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Nutrition. 2012 Nov-Dec;28(11-12):1172-9. doi: 10.1016/j.nut.2012.03.020. Epub 2012 Aug 2.

Cinnamon polyphenols regulate multiple metabolic pathways involved in insulin signaling and intestinal lipoprotein metabolism of small intestinal enterocytes.

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United States Department of Agriculture, Agricultural Research Service, Beltsville Human Nutrition Research Center, Diet, Genomics and Immunology Laboratory, Beltsville, Maryland, USA.



Increasing evidence suggests that dietary factors may affect the expression of multiple genes and signaling pathways, which regulate intestinal lipoprotein metabolism. The small intestine is actively involved in the regulation of dietary lipid absorption, intracellular transport, and metabolism and is closely linked to systemic lipid metabolism. Cinnamon polyphenols have been shown to improve glucose, insulin, and lipid metabolism and improve inflammation in cell culture, animal, and human studies. However, little is known of the effects of an aqueous cinnamon extract (CE) on the regulation of genes and signaling pathways related to intestinal metabolism. The aim of the study was to investigate the effects of a CE on the primary enterocytes of chow-fed rats.


Freshly isolated intestinal enterocytes were used to investigate apolipoprotein-B48 secretion by immunoprecipitation; gene expressions by quantitative reverse transcriptase-polymerase chain reaction and the protein and phosphorylation levels were evaluated by western blot and flow cytometric analyses.


Ex vivo, the CE significantly decreased the amount of apolipoprotein-B48 secretion into the media, inhibited the mRNA expression of genes of the inflammatory cytokines, interleukin-1β, interleukin-6, and tumor necrosis factor-α, and induced the expression of the anti-inflammatory gene, Zfp36. CE also increased the mRNA expression of genes leading to increased insulin sensitivity, including Ir, Irs1, Irs2, Pi3k, and Akt1, and decreased Pten expression. CE also inhibited genes associated with increased cholesterol, triacylglycerols, and apolipoprotein-B48 levels, including Abcg5, Npc1l1, Cd36, Mttp, and Srebp1c, and facilitated Abca1 expression. CE also stimulated the phospho-p38 mitogen-activated protein kinase, c-Jun N-terminal kinase, and extracellular-signal-regulated kinase expressions determined by flow cytometry, with no changes in protein levels.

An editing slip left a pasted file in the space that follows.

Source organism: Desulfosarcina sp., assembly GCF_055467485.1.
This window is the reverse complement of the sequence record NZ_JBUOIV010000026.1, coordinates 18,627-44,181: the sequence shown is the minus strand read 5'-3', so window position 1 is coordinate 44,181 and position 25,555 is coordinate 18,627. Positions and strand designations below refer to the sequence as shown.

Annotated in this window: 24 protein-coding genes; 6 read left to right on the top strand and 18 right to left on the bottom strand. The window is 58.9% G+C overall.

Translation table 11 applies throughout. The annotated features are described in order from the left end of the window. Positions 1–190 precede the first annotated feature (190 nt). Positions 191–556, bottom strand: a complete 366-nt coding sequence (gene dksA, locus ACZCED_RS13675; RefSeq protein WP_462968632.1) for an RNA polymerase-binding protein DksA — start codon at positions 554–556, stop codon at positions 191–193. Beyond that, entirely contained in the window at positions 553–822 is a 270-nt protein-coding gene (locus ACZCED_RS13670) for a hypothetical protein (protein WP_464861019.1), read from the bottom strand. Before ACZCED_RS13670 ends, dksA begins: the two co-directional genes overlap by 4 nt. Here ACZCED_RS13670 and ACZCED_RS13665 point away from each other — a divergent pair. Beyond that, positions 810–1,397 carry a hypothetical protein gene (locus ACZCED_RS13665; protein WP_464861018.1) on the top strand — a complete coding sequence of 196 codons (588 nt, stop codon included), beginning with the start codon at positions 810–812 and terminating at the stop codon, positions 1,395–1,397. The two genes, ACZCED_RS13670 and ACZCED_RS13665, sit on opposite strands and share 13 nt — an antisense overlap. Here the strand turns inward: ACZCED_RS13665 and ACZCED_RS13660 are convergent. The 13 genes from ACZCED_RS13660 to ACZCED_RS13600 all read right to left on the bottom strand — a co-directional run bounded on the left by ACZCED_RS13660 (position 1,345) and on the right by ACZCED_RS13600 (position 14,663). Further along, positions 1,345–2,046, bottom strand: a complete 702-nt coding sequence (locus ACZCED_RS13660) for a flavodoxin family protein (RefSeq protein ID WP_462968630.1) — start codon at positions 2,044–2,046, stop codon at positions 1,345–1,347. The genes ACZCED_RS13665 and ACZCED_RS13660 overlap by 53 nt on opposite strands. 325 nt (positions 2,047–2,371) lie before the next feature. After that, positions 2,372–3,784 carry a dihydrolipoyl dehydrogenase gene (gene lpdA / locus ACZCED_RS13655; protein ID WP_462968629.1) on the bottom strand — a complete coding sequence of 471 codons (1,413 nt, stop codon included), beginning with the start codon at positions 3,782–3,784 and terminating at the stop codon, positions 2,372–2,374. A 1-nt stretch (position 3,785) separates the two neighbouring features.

These results demonstrate that the CE regulates genes associated with insulin sensitivity, inflammation, and cholesterol/lipogenesis metabolism and the activity of the mitogen-activated protein kinase signal pathway in intestinal lipoprotein metabolism.

[Indexed for MEDLINE]

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